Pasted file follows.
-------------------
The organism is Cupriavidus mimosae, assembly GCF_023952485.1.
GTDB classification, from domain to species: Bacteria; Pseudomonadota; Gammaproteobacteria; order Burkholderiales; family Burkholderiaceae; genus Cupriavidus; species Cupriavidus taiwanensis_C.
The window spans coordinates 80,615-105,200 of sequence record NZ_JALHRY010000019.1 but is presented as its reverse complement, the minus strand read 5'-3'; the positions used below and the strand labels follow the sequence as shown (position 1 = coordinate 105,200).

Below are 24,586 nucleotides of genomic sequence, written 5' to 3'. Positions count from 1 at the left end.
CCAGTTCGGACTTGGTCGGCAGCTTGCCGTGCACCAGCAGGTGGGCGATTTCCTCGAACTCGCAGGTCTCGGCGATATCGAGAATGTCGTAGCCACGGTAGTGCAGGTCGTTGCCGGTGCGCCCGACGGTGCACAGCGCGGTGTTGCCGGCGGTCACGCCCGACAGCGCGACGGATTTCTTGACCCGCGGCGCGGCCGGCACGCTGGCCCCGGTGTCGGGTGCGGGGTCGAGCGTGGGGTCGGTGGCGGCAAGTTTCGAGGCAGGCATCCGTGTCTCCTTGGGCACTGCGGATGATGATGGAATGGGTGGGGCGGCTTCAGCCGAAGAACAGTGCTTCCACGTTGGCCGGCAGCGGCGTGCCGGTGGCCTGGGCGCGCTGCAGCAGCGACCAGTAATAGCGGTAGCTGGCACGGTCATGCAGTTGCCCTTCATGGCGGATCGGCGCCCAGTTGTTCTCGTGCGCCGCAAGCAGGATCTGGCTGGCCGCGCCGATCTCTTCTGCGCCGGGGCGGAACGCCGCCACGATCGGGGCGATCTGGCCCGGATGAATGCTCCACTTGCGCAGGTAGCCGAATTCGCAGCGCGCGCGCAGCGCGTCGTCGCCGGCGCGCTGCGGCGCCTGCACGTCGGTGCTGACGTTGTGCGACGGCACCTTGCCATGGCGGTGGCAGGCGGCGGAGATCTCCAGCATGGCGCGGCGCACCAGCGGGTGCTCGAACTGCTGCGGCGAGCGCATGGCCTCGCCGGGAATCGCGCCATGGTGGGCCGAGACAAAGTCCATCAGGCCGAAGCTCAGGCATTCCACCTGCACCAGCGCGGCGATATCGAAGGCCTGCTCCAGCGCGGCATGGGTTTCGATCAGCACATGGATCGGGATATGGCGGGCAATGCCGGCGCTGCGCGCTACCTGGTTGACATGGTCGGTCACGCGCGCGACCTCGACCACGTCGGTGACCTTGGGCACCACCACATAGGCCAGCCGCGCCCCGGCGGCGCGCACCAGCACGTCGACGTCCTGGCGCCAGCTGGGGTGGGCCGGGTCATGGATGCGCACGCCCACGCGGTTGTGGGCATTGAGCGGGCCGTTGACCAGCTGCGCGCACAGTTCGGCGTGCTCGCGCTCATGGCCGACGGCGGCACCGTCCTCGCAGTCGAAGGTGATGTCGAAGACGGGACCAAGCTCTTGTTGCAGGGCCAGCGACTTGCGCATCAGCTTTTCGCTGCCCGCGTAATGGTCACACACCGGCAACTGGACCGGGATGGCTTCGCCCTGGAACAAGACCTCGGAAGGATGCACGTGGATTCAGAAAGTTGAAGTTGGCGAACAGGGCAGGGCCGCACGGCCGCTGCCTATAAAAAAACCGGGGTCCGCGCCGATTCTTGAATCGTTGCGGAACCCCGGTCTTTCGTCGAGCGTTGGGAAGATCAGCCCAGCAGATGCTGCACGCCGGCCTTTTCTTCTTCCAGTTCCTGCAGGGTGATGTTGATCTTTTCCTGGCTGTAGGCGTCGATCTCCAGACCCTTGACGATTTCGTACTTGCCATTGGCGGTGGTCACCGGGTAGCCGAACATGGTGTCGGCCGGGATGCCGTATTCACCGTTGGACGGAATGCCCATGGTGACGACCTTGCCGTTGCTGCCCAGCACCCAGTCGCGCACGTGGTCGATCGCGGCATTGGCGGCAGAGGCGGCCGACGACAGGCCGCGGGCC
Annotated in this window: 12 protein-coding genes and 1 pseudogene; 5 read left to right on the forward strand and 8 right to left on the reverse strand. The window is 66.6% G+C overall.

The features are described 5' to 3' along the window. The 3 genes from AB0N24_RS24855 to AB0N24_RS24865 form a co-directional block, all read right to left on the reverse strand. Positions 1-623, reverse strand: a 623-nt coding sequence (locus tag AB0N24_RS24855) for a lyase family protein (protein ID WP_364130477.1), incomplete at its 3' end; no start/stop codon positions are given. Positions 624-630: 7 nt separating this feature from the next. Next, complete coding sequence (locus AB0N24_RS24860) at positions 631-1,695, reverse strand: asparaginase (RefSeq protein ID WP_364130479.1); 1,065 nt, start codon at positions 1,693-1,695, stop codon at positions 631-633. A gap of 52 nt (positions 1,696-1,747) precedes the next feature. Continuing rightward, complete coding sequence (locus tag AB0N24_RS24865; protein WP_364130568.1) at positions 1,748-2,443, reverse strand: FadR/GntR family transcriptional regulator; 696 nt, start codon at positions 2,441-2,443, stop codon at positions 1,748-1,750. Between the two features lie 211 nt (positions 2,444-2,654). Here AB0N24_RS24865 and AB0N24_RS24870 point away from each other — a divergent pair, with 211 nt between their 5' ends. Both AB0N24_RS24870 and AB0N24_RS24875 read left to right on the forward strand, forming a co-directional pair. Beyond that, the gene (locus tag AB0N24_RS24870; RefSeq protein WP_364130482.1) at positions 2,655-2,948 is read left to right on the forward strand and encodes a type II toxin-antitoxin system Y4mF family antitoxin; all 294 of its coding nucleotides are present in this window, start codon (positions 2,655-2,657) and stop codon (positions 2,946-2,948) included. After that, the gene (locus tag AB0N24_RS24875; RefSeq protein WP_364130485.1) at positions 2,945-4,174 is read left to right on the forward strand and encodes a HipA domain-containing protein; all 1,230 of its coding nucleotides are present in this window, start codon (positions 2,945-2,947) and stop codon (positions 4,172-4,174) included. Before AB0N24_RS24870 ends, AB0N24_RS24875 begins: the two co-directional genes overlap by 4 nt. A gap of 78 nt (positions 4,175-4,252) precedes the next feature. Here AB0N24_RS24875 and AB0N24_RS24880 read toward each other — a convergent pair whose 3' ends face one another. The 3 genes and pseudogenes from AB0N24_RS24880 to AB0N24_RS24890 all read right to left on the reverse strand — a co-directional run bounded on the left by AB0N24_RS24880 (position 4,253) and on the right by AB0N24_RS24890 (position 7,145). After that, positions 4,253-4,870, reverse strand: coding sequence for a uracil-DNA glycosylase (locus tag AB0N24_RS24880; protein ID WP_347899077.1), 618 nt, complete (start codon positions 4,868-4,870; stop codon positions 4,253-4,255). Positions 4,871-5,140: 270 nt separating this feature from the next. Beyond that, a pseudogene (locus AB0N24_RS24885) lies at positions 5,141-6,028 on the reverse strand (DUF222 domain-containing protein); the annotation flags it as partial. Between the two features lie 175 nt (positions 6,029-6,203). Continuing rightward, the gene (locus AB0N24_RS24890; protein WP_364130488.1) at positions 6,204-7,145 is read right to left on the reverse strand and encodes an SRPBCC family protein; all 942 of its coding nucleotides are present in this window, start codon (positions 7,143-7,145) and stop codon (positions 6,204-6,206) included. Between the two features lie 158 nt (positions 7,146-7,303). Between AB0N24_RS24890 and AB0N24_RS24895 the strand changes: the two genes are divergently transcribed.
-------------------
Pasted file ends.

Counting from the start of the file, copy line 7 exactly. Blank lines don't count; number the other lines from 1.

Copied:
The features are described 5' to 3' along the window. The 3 genes from AB0N24_RS24855 to AB0N24_RS24865 form a co-directional block, all read right to left on the reverse strand. Positions 1-623, reverse strand: a 623-nt coding sequence (locus tag AB0N24_RS24855) for a lyase family protein (protein ID WP_364130477.1), incomplete at its 3' end; no start/stop codon positions are given. Positions 624-630: 7 nt separating this feature from the next. Next, complete coding sequence (locus AB0N24_RS24860) at positions 631-1,695, reverse strand: asparaginase (RefSeq protein ID WP_364130479.1); 1,065 nt, start codon at positions 1,693-1,695, stop codon at positions 631-633. A gap of 52 nt (positions 1,696-1,747) precedes the next feature. Continuing rightward, complete coding sequence (locus tag AB0N24_RS24865; protein WP_364130568.1) at positions 1,748-2,443, reverse strand: FadR/GntR family transcriptional regulator; 696 nt, start codon at positions 2,441-2,443, stop codon at positions 1,748-1,750. Between the two features lie 211 nt (positions 2,444-2,654). Here AB0N24_RS24865 and AB0N24_RS24870 point away from each other — a divergent pair, with 211 nt between their 5' ends. Both AB0N24_RS24870 and AB0N24_RS24875 read left to right on the forward strand, forming a co-directional pair. Beyond that, the gene (locus tag AB0N24_RS24870; RefSeq protein WP_364130482.1) at positions 2,655-2,948 is read left to right on the forward strand and encodes a type II toxin-antitoxin system Y4mF family antitoxin; all 294 of its coding nucleotides are present in this window, start codon (positions 2,655-2,657) and stop codon (positions 2,946-2,948) included. After that, the gene (locus tag AB0N24_RS24875; RefSeq protein WP_364130485.1) at positions 2,945-4,174 is read left to right on the forward strand and encodes a HipA domain-containing protein; all 1,230 of its coding nucleotides are present in this window, start codon (positions 2,945-2,947) and stop codon (positions 4,172-4,174) included. Before AB0N24_RS24870 ends, AB0N24_RS24875 begins: the two co-directional genes overlap by 4 nt. A gap of 78 nt (positions 4,175-4,252) precedes the next feature. Here AB0N24_RS24875 and AB0N24_RS24880 read toward each other — a convergent pair whose 3' ends face one another. The 3 genes and pseudogenes from AB0N24_RS24880 to AB0N24_RS24890 all read right to left on the reverse strand — a co-directional run bounded on the left by AB0N24_RS24880 (position 4,253) and on the right by AB0N24_RS24890 (position 7,145). After that, positions 4,253-4,870, reverse strand: coding sequence for a uracil-DNA glycosylase (locus tag AB0N24_RS24880; protein ID WP_347899077.1), 618 nt, complete (start codon positions 4,868-4,870; stop codon positions 4,253-4,255). Positions 4,871-5,140: 270 nt separating this feature from the next. Beyond that, a pseudogene (locus AB0N24_RS24885) lies at positions 5,141-6,028 on the reverse strand (DUF222 domain-containing protein); the annotation flags it as partial. Between the two features lie 175 nt (positions 6,029-6,203). Continuing rightward, the gene (locus AB0N24_RS24890; protein WP_364130488.1) at positions 6,204-7,145 is read right to left on the reverse strand and encodes an SRPBCC family protein; all 942 of its coding nucleotides are present in this window, start codon (positions 7,143-7,145) and stop codon (positions 6,204-6,206) included. Between the two features lie 158 nt (positions 7,146-7,303). Between AB0N24_RS24890 and AB0N24_RS24895 the strand changes: the two genes are divergently transcribed.